John Frieders of Sandwich describes his membership on the DeKalb County Board as “rewarding” and “a way to get involved in the community and local government.”
Frieders is chairman of the DeKalb County Board. He has been a member of the board for nine years and represents District 12.
Regular meetings of the DeKalb County Board are at 7 p.m. the third Wednesdays of the month online via Zoom and are livestreamed on the county board’s website. The next meeting will be Feb. 17. The meetings are archived and can be viewed at a later time.
For information about the DeKalb County Board, visit www.dekalbcounty.org/government/county-board.
Frieders spoke to MidWeek reporter Katrina Milton about the County Board, his position as County Board chairman and how he brings his agricultural background to the leadership position.
Milton: What is your role on the County Board?
Frieders: I’m the chairman of the DeKalb County Board. The board has 24 members because there are 12 districts in DeKalb County, with two members from each district. I was elected chairman after the November elections and took office in December.
Milton: What do you do in your role of chairman?
Frieders: I work closely with the county administration and department heads. I help create an agenda, attend meetings. I listen loosely to other representatives and learn how they feel about issues. Then we form a consensus and move forward. I think we all work very well together.
Milton: Are you new to the County Board?
Frieders: I’ve been on the county board for nine years. Being on the board is an important position. The County Board is involved in a lot of different things. It’s also nice to have some ag representation on the board.
Milton: Tell me more about yourself.
Frieders: I live on a grain and livestock farm in Sandwich with my wife, Linda. We’ve lived here since 1978. Before that, we farmed in Aurora. Farming is all I’ve ever done. Eighty percent of DeKalb County is agriculture, so ag affects a great deal of everything DeKalb County government does. … A lot of issues at the county level are ag-based: zoning, windmills, solar, the roads and highway maintenance.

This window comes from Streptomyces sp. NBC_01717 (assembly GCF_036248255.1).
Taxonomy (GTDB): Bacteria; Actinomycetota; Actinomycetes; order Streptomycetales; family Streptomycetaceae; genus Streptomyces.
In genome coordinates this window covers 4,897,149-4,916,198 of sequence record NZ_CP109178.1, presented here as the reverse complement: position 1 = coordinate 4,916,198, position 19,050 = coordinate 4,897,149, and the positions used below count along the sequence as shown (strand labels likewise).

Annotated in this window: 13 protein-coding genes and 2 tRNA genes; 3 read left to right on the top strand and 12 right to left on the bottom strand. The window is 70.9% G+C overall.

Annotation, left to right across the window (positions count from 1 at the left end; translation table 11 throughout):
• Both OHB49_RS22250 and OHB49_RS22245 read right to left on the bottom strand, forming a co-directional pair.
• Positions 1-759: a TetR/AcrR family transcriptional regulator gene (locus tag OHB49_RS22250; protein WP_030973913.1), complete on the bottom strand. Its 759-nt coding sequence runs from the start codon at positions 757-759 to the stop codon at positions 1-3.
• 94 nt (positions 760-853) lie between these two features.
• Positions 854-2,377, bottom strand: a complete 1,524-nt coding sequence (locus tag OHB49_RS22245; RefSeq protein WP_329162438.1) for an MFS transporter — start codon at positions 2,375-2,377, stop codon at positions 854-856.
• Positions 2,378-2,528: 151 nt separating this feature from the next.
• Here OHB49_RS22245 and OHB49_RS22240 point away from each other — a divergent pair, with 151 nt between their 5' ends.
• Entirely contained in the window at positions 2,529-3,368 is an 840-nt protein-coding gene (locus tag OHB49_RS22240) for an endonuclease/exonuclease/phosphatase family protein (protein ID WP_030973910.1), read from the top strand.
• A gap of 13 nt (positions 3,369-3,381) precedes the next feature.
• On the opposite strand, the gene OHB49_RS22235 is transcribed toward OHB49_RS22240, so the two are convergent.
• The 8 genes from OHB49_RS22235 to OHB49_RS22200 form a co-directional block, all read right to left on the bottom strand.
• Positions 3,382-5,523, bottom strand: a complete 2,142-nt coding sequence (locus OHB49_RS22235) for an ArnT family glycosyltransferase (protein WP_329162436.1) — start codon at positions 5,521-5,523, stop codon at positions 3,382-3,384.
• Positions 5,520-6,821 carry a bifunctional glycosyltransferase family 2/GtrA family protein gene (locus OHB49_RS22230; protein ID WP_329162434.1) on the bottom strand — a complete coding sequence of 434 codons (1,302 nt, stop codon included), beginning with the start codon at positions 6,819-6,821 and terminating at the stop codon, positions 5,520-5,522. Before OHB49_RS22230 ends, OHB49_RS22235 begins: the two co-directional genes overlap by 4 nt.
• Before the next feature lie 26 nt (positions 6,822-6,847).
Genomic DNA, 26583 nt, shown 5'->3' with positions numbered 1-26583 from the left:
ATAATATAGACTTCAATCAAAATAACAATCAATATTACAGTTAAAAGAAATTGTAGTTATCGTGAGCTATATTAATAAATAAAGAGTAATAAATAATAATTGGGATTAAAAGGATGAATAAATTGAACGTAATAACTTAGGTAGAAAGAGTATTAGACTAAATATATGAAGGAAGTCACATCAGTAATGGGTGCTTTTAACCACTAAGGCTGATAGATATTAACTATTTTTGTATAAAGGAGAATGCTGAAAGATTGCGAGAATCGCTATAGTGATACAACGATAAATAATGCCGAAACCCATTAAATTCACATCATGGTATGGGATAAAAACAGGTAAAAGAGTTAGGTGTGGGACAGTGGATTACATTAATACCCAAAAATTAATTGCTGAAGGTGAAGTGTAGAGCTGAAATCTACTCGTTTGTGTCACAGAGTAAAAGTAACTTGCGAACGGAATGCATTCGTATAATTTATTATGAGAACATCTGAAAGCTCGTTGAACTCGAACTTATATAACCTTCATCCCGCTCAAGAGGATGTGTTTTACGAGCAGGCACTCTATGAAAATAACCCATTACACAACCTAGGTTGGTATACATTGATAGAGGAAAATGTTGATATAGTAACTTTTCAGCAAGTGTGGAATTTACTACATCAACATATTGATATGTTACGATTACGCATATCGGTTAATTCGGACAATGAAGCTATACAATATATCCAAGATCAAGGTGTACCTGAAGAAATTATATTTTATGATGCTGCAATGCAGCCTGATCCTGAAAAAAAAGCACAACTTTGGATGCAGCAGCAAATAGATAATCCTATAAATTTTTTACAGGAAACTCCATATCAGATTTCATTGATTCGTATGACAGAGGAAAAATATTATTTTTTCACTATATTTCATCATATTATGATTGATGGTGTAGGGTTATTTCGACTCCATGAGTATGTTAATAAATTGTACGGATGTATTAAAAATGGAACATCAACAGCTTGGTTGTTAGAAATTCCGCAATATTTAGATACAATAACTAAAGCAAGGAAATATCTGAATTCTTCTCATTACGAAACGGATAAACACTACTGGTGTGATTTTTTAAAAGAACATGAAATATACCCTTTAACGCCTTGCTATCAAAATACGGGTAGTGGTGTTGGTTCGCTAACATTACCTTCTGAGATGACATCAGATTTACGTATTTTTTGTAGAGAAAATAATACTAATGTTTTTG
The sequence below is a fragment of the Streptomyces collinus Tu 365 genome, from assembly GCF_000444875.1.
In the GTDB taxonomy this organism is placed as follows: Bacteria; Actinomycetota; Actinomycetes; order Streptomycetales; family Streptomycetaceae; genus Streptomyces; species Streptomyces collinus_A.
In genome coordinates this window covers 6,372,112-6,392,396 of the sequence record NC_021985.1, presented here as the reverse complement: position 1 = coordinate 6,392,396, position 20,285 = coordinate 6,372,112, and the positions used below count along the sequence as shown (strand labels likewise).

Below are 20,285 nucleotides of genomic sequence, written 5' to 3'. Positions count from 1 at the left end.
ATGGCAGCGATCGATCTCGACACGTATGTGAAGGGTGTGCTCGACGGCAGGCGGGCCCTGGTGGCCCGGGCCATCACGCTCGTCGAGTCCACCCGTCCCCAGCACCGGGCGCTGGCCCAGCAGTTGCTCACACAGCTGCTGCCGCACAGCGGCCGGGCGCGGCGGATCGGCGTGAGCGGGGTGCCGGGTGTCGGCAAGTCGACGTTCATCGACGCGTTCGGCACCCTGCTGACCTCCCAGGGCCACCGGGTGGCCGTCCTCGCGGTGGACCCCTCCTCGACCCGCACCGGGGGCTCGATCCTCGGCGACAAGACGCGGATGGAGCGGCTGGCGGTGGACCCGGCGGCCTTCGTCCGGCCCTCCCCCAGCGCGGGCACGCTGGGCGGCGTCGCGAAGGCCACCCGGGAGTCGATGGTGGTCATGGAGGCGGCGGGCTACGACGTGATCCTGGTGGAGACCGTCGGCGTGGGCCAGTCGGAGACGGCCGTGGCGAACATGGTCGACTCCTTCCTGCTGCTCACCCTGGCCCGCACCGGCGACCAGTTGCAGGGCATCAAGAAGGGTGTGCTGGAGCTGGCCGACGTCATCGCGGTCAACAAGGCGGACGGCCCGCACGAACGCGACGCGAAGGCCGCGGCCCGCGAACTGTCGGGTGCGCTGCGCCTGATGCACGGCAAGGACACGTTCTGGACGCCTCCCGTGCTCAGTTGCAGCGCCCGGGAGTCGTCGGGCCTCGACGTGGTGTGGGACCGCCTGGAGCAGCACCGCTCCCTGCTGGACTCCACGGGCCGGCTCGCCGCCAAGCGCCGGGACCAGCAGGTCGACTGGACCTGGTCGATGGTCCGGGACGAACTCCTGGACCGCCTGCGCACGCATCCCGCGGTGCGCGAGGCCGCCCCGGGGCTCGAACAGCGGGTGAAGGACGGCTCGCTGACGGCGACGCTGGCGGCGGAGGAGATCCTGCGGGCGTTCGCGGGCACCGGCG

Milton: How is the County Board formed?
Frieders: DeKalb County is split into population-based districts. There are 24 board members, two from each district. Board members must live in the district they represent. After the 2020 Census, the districts will be redrawn for the next election in 2022. In 2022, all 24 board members are up for election, and we will have new districts. There will be three plans submitted for nonpartisan redistricting, and we will agree upon one.
Milton: How can others get involved?
Frieders: Before the new election will be a great time to get involved with local government because all positions will be up for re-election. It’s a great way for people who want to get involved and have the community’s best interests at heart. It’s a very rewarding process that makes a lot of difference.
Milton: What are some topics the County Board decides?
Frieders: We decided upon the new county administrator, Brian Gregory, who will start March 1. We are in the process of deciding on a new county finance officer. A lot of our decisions are about personnel, finances and managing money properly and zoning. With COVID, finances have been a challenge this year and a major concern. Making sure small businesses survive is the first priority of the board. We’re doing whatever we can to help them during these difficult times.
Milton: What are some local topics the board has discussed?
Frieders: When I was first on the board, I didn’t think we’d talk about some of the issues that have come up. We have discussed and decided on a wide variety of issues. One that comes to mind is whether or not to allow backyard chickens in a small country subdivision in Genoa. The legalization of cannabis has also been a major issue. We work hard to find a fair solution that leaves everyone somewhat satisfied. It’s hard to please everyone, that’s why it’s called “an issue.”
Milton: How has the COVID-19 pandemic affected the county board?
Frieders: Zoom meetings and seeing everyone remotely has certainly been a challenge. It’s not quite the same as meeting in the same room, face-to-face. I like to hear what everyone is saying, talk to them, see them, sit down with them. The pandemic has changed that. I still make it a point to get to know my fellow board members. I want to know what they think and why. I want to actually get to know them, know what their life and background is like. Without knowing the fellow board members, you lose so much perspective.